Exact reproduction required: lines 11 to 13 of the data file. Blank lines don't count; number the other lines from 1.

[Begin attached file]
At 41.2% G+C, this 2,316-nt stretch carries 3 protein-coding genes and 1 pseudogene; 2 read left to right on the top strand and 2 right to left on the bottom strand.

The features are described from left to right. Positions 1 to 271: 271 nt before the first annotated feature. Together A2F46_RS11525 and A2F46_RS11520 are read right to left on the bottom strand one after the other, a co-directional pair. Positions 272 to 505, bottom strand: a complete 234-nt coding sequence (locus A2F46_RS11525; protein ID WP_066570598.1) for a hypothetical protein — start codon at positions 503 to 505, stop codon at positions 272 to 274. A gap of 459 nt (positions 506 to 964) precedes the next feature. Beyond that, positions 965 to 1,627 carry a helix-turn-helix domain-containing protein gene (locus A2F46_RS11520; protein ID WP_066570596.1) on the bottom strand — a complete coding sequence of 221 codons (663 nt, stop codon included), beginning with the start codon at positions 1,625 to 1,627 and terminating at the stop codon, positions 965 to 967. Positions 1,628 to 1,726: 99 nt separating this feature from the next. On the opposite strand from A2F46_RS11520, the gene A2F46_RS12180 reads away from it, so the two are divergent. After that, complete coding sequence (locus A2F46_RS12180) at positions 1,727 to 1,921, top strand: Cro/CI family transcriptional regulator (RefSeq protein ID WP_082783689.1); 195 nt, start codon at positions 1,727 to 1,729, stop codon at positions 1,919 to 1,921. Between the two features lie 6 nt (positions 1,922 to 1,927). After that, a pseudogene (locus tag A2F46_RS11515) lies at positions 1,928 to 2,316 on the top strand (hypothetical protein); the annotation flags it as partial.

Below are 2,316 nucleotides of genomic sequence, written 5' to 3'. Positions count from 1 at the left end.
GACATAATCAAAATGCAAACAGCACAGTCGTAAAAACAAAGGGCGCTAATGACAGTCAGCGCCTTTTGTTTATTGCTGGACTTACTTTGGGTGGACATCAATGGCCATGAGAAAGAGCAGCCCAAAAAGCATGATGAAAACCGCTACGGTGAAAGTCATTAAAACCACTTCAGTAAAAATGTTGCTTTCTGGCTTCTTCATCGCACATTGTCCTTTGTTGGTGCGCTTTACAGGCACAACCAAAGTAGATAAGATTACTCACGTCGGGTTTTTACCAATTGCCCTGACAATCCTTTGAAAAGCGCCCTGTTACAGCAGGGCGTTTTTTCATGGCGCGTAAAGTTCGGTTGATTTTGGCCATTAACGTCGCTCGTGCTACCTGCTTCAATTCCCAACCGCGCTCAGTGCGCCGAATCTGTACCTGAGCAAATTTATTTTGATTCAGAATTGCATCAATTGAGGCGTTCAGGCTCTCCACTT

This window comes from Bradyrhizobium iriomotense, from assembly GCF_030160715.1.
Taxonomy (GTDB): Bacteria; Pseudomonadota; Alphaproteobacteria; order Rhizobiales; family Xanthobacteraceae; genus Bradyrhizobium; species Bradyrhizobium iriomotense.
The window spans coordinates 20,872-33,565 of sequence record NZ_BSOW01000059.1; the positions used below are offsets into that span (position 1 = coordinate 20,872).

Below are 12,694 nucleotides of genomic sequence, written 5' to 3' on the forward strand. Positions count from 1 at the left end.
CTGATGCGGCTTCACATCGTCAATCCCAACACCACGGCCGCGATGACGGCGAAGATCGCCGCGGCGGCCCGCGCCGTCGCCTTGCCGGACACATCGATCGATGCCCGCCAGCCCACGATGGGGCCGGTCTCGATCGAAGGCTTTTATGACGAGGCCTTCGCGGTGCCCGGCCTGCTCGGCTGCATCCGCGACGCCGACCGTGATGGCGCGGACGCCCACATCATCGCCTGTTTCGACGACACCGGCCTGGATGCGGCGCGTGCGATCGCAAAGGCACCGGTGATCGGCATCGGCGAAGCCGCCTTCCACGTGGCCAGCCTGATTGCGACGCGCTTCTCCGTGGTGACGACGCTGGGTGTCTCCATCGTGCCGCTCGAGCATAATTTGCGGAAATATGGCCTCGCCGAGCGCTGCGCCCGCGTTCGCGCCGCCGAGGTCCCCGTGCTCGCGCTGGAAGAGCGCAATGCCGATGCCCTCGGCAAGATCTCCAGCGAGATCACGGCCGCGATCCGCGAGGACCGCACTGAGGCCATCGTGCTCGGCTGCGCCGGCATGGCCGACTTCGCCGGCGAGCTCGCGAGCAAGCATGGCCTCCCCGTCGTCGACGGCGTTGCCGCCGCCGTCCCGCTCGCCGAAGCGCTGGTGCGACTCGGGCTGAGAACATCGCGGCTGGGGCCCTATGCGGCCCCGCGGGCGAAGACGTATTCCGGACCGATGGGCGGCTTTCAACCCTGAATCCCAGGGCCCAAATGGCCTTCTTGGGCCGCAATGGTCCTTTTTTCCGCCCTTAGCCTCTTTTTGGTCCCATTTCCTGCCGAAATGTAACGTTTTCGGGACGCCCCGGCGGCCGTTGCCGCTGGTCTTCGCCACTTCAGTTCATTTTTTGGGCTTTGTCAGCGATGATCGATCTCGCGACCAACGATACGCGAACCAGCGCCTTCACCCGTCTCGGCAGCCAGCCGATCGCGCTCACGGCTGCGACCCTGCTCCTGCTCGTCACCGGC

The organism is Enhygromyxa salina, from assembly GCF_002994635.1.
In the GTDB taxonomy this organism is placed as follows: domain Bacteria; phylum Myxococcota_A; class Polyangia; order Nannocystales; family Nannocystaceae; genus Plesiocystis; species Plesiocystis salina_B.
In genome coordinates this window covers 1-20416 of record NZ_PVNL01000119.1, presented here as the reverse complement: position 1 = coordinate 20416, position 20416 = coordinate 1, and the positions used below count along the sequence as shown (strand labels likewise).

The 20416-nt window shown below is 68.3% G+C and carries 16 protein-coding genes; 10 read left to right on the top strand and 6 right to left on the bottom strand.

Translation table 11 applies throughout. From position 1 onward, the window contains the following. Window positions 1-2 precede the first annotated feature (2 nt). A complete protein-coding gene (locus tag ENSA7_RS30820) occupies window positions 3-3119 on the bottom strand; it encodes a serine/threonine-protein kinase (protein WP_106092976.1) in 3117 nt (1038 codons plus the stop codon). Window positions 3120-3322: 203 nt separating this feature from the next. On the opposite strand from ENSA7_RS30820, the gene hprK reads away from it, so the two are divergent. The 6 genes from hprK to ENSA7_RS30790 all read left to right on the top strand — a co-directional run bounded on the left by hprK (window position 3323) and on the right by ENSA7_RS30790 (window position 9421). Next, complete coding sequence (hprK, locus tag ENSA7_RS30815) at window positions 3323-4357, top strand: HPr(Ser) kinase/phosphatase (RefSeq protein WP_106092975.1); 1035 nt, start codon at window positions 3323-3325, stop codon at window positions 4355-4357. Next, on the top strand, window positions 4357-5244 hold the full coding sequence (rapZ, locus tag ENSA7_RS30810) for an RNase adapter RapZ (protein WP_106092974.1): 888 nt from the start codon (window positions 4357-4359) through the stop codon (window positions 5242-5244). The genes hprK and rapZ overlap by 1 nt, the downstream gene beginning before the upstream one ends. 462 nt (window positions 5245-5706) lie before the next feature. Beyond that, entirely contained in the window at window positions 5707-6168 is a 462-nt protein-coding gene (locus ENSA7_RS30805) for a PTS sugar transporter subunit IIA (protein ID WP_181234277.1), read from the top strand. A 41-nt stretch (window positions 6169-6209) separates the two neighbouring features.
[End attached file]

In the GTDB taxonomy this organism is placed as follows: domain Bacteria; phylum Myxococcota_A; class Polyangia; order Nannocystales; family Nannocystaceae; genus Plesiocystis; species Plesiocystis salina_B.
In genome coordinates this window covers 1-20416 of record NZ_PVNL01000119.1, presented here as the reverse complement: position 1 = coordinate 20416, position 20416 = coordinate 1, and the positions used below count along the sequence as shown (strand labels likewise).

The 20416-nt window shown below is 68.3% G+C and carries 16 protein-coding genes; 10 read left to right on the top strand and 6 right to left on the bottom strand.